Jared James Nichols: Yeah. The reason about it being a self-titled record… and honestly… with the whole idea, and the essence of the whole record, is the fact we want it to bring it back to that live feel… that live energy. Trying to translate that in a studio, which has always been really hard to do for me. I remember we were playing a show a few years ago, and a guy came up to me and said, “Hey, man, you sounded incredible. I wish your album sounded like you do live.” And it kind of stuck with me. So instead, with this record, I flipped the script. We went into the studio. We recorded in Nashville, and we recorded straight to tape. No metronome, no click…
Blurred Culture: One track?
Jared James Nichols: Yes, the band’s on one track, and then I sang over it. So, imagine us walking into this amazing studio setting up as if we’re going to play a show… Or if we’re setting up like we’re in a garage, getting it all miked up perfectly… and we just went for it. So our producer would literally say, “We’re rolling.” And we’d all look at each other. And we’d go into it.
Blurred Culture: That’s crazy. When you record your vocals separately… I know that you’ve also talked about how in order to get the vocals right, the way you want the vocals to sound…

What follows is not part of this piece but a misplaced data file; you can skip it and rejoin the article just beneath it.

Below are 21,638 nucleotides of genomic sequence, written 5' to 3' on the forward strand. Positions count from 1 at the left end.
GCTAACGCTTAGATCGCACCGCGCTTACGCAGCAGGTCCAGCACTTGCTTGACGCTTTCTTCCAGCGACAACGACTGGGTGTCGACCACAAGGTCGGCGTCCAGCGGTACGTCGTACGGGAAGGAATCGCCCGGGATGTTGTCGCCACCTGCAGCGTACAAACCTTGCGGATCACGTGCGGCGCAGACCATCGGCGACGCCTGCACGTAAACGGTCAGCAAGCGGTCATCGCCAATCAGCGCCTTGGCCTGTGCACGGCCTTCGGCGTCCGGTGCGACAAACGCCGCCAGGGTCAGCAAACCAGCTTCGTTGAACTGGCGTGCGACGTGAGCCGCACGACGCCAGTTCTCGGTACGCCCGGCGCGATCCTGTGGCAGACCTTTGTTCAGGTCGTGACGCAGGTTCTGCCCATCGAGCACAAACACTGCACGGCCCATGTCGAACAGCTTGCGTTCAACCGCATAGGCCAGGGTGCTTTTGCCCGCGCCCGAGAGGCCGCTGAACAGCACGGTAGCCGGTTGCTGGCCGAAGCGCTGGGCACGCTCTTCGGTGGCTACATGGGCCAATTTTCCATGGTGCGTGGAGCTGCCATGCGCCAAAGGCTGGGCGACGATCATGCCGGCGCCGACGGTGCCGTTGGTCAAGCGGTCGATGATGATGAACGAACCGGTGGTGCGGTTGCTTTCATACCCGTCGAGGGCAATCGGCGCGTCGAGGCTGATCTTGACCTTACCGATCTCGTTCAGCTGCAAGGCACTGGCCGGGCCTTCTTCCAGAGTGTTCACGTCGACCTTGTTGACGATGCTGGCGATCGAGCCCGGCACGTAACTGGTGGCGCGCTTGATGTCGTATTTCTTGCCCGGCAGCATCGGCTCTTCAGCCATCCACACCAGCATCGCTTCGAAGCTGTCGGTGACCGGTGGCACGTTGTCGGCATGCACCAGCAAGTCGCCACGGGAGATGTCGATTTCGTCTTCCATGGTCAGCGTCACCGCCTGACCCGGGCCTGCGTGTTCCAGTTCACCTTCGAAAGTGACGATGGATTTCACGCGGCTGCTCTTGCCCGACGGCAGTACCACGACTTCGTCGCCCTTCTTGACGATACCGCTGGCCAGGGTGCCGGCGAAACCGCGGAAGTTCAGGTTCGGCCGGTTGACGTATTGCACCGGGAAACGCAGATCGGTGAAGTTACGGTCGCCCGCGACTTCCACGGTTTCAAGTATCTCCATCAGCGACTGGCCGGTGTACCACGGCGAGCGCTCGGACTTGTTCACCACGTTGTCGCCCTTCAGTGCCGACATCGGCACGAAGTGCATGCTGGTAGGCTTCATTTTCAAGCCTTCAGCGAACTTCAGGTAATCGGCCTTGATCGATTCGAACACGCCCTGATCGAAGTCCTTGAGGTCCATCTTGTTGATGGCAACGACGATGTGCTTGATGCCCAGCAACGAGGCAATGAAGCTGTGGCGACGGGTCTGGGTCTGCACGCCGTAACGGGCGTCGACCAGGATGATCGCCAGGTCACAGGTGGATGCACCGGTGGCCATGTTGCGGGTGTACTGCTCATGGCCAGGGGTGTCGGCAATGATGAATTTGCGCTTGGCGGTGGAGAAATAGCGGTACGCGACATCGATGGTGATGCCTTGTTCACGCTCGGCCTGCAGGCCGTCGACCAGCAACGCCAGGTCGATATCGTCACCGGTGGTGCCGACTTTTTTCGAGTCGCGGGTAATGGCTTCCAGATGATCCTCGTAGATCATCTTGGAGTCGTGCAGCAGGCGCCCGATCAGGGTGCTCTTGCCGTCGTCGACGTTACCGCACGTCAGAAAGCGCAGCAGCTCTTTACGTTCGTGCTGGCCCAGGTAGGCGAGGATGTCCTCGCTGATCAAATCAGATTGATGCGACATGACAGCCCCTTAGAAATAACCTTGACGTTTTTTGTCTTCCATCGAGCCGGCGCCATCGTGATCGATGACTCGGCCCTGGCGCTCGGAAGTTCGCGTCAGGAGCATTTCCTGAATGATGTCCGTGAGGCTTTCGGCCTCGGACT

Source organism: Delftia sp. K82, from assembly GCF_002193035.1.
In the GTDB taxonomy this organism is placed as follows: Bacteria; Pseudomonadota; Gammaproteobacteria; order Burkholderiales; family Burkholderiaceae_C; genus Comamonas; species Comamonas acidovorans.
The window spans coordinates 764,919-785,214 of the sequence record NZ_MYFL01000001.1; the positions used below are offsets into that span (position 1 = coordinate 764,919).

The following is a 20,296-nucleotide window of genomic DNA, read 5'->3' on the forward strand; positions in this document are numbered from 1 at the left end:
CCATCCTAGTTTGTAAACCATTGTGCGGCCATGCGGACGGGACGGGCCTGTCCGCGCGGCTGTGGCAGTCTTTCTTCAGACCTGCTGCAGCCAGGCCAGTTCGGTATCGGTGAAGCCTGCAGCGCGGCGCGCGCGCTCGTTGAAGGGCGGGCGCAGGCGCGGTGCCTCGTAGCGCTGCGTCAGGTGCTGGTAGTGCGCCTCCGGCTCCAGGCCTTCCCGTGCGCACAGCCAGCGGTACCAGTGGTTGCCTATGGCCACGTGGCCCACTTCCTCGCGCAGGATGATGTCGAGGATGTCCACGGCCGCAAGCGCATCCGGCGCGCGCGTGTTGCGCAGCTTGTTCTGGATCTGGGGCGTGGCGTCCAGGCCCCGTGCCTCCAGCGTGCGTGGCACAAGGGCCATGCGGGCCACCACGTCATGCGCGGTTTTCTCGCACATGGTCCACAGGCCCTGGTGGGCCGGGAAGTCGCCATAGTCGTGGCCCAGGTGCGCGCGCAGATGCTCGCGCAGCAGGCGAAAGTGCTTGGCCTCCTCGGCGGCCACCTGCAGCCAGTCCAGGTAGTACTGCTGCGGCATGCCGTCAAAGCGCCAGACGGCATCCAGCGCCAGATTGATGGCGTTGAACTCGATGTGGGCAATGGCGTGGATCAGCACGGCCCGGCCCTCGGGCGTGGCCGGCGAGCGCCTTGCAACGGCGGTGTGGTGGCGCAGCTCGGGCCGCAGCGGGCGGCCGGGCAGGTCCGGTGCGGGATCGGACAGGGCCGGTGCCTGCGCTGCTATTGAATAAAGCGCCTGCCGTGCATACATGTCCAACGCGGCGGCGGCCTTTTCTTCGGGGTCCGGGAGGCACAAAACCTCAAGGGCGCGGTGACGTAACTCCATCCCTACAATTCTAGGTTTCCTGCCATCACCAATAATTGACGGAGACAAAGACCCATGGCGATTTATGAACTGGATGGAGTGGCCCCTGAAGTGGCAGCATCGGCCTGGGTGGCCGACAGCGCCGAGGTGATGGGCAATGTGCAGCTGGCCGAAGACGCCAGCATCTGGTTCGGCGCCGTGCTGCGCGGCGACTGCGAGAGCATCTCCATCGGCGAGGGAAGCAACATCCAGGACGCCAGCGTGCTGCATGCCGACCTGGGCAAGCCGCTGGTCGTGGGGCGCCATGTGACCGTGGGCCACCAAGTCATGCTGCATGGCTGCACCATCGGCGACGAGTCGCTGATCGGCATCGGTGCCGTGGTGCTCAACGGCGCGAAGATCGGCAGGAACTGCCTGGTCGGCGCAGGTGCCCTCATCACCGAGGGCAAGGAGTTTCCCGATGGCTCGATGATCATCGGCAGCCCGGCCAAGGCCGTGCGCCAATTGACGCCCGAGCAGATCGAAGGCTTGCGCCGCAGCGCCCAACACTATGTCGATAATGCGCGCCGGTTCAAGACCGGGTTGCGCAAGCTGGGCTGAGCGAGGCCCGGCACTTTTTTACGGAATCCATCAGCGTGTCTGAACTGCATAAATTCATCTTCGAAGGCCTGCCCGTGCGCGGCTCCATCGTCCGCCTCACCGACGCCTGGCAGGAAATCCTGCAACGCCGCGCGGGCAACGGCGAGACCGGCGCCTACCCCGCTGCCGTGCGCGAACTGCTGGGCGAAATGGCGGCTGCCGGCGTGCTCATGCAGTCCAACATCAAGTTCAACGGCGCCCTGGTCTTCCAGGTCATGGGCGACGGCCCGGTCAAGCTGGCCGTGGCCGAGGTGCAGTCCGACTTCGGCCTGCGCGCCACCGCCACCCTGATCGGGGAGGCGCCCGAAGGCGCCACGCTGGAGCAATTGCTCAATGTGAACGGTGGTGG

Jared James Nichols: I was holding a guitar, yeah.
Blurred Culture: Are you playing the guitar while you’re recording your vocals?
Jared James Nichols: No. I was just… it was points when I was singing that I’d actually just hold my guitar and act like I was playing it. It’s almost like the guitar’s my comfort blanket. Like, even right now we’re sitting here, you might see me just do this [Jared reaches for his guitar] just to hold it. And it’s like my little toy, you know what I mean? With this album, there was a lot of time to where I thought to myself, ‘Okay, cool. I am going to play this stuff live. So I want to make sure, whenever I record, I can directly translate to the live environment.